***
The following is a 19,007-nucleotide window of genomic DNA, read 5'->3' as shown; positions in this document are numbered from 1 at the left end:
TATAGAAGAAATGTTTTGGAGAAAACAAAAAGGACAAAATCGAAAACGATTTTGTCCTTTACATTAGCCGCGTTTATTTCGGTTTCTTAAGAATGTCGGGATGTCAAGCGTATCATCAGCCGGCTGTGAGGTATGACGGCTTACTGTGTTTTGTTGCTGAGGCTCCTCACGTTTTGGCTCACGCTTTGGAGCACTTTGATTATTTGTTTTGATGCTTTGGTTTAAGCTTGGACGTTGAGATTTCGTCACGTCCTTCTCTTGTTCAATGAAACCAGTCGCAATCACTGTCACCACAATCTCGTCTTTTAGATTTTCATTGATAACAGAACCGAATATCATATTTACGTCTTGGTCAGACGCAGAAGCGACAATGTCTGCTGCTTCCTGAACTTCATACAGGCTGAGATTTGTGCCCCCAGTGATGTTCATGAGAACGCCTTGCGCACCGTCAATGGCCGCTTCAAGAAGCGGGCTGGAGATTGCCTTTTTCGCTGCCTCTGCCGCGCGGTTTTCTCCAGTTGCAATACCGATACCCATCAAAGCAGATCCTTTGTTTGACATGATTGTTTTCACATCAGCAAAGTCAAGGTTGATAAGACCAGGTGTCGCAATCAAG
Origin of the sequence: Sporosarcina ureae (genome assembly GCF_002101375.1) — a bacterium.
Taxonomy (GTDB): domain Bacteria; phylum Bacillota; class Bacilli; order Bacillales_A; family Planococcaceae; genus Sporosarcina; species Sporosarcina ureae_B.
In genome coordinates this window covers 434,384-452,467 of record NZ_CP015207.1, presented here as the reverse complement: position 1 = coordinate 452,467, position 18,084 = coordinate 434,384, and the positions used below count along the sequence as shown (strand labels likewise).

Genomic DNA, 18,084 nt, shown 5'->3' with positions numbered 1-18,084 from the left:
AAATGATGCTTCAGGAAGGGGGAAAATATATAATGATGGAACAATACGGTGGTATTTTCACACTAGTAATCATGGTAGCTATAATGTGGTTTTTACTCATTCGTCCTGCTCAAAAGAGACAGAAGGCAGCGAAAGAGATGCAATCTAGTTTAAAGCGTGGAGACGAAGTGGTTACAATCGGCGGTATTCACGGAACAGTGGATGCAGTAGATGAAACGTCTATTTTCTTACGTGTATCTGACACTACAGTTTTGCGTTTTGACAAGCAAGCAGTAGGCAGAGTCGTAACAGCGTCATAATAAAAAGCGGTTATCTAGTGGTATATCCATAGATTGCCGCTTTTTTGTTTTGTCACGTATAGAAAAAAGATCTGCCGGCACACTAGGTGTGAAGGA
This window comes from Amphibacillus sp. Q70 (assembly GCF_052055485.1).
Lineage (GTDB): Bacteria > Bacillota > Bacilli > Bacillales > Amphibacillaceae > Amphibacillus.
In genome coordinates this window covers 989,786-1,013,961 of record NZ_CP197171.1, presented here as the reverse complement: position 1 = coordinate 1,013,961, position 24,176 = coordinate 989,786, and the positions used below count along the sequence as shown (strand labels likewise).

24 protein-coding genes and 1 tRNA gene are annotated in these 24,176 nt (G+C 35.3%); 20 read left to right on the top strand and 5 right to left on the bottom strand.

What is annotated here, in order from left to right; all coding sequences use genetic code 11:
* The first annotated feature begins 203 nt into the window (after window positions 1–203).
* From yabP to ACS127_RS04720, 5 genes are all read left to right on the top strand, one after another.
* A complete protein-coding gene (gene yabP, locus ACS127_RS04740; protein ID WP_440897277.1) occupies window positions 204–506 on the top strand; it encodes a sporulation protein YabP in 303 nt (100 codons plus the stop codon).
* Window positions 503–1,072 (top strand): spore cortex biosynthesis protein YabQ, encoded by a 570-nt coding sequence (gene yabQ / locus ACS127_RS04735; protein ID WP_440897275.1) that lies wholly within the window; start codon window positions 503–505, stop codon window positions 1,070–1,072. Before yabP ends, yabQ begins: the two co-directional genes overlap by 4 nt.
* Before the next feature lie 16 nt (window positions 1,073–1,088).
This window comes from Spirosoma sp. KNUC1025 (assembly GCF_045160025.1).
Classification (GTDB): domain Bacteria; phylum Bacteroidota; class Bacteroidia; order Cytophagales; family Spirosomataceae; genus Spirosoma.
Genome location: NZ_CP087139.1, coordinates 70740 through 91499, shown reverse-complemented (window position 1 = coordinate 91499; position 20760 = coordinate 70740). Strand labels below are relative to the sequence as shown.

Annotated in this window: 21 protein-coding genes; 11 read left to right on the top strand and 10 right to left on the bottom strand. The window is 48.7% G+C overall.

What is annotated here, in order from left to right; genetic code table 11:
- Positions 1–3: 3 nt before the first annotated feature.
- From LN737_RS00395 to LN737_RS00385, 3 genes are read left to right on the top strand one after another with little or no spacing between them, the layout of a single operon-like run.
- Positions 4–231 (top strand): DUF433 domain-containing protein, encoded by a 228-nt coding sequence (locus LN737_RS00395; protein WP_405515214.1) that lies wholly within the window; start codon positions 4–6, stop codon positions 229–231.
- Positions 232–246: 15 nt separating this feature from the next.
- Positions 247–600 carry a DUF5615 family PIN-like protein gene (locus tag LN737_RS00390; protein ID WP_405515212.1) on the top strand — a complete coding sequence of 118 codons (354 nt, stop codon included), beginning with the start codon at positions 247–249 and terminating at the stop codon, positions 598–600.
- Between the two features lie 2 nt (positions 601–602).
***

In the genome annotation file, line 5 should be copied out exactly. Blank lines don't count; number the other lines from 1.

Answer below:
In genome coordinates this window covers 434,384-452,467 of record NZ_CP015207.1, presented here as the reverse complement: position 1 = coordinate 452,467, position 18,084 = coordinate 434,384, and the positions used below count along the sequence as shown (strand labels likewise).